No you are right it isn't, I have been looking it up and a lot of it is fiction but he had a lot of research and his experience in the Crimean war to help him with it... overall even if it is largely fiction it is most certainly something I will be reading once I have finished my 'Révolution, Consulat, Empire' book
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    (Original post by tehFrance)
    No you are right it isn't, I have been looking it up and a lot of it is fiction but he had a lot of research and his experience in the Crimean war to help him with it... overall even if it is largely fiction it is most certainly something I will be reading once I have finished my 'Révolution, Consulat, Empire' book
    Just because something is fiction doesn't mean you can't learn something from it though.
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    (Original post by davidmarsh01)
    Just because something is fiction doesn't mean you can't learn something from it though.
    I am well aware of that, but I won't know what is fiction and what is not from it so I could be learning something that won't help but it does look interesting
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    (Original post by tehFrance)
    I am well aware of that, but I won't know what is fiction and what is not from it so I could be learning something that won't help but it does look interesting
    By learning something from fiction I meant ideas and the way you think etc that can be applied to real life. I don't see how learning something from fiction is "something that won't help". Good works of fiction mirror elements of reality while revealing new thought patterns and ideas that can be thought about and have a very real application in real life.
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    (Original post by tehFrance)
    I am well aware of that, but I won't know what is fiction and what is not from it so I could be learning something that won't help but it does look interesting
    How are you certain of the history books you read then?
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    (Original post by Adorno)
    How are you certain of the history books you read then?
    History is far too easy to manipulate tbh. I don't think many people realize this.
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    (Original post by Adorno)
    Pa iaith yw hwn te?

    Spoiler:
    Show
    [What language is that then?]
    British, an old Celtic language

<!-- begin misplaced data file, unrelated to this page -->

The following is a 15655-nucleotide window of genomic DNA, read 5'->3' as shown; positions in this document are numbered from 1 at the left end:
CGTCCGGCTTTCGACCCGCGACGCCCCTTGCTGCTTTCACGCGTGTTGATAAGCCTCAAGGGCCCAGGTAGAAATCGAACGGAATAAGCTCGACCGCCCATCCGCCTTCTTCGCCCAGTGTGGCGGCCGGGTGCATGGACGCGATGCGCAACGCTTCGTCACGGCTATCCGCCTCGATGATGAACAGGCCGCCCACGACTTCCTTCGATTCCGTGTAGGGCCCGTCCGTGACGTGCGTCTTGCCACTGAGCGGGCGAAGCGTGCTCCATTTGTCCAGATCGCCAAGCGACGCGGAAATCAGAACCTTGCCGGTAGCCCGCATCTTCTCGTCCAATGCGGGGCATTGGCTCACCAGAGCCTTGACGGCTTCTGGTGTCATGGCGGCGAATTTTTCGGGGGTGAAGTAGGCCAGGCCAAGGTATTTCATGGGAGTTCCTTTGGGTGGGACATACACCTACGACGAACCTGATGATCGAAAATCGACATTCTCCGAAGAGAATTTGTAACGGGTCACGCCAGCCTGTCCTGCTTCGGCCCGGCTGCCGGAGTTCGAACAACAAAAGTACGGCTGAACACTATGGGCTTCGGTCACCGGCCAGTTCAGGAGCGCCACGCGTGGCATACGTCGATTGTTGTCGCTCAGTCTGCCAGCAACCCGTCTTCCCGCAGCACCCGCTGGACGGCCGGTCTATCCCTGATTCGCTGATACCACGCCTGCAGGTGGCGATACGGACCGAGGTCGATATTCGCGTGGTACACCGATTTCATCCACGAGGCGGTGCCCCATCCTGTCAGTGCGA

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    (Original post by davidmarsh01)
    By learning something from fiction I meant ideas and the way you think etc that can be applied to real life. I don't see how learning something from fiction is "something that won't help". Good works of fiction mirror elements of reality while revealing new thought patterns and ideas that can be thought about and have a very real application in real life.
    Okay
    (Original post by Adorno)
    How are you certain of the history books you read then?
    I'm not but I read such a variety in a way it works out in the end as a balance but War and Peace... can anything compare?
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    (Original post by xXedixXx)
    British, an old Celtic language
    British has never been a language. It was Brythonic which is the ancestral language of only a certain number of people living on these islands. There were equally those who spoke Goidelic, Germanic languages - closest to Frisian -, the variety of languages from the Roman soldiers who served here, Norman French, and so on. Being reductive won't help matters.
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    (Original post by tehFrance)
    I'm not but I read such a variety in a way it works out in the end as a balance but War and Peace... can anything compare?
    Why does anything have to compare? If you're bothered by the individual bits of what happened during that period you could read Figes' Natasha's Dance, Zamoyski's 1812, a variety of works on the cultural influences of France on the aristocracies of continental Europe in the late-eighteenth and early nineteenth century, and so on. There's masses of corroborative evidence as to what Tolstoy was writing about but the discussions between the Rostovs and the other families in the novel are fictionalised accounts of what might have been said by someone of that ilk. Your cynicism is baffling.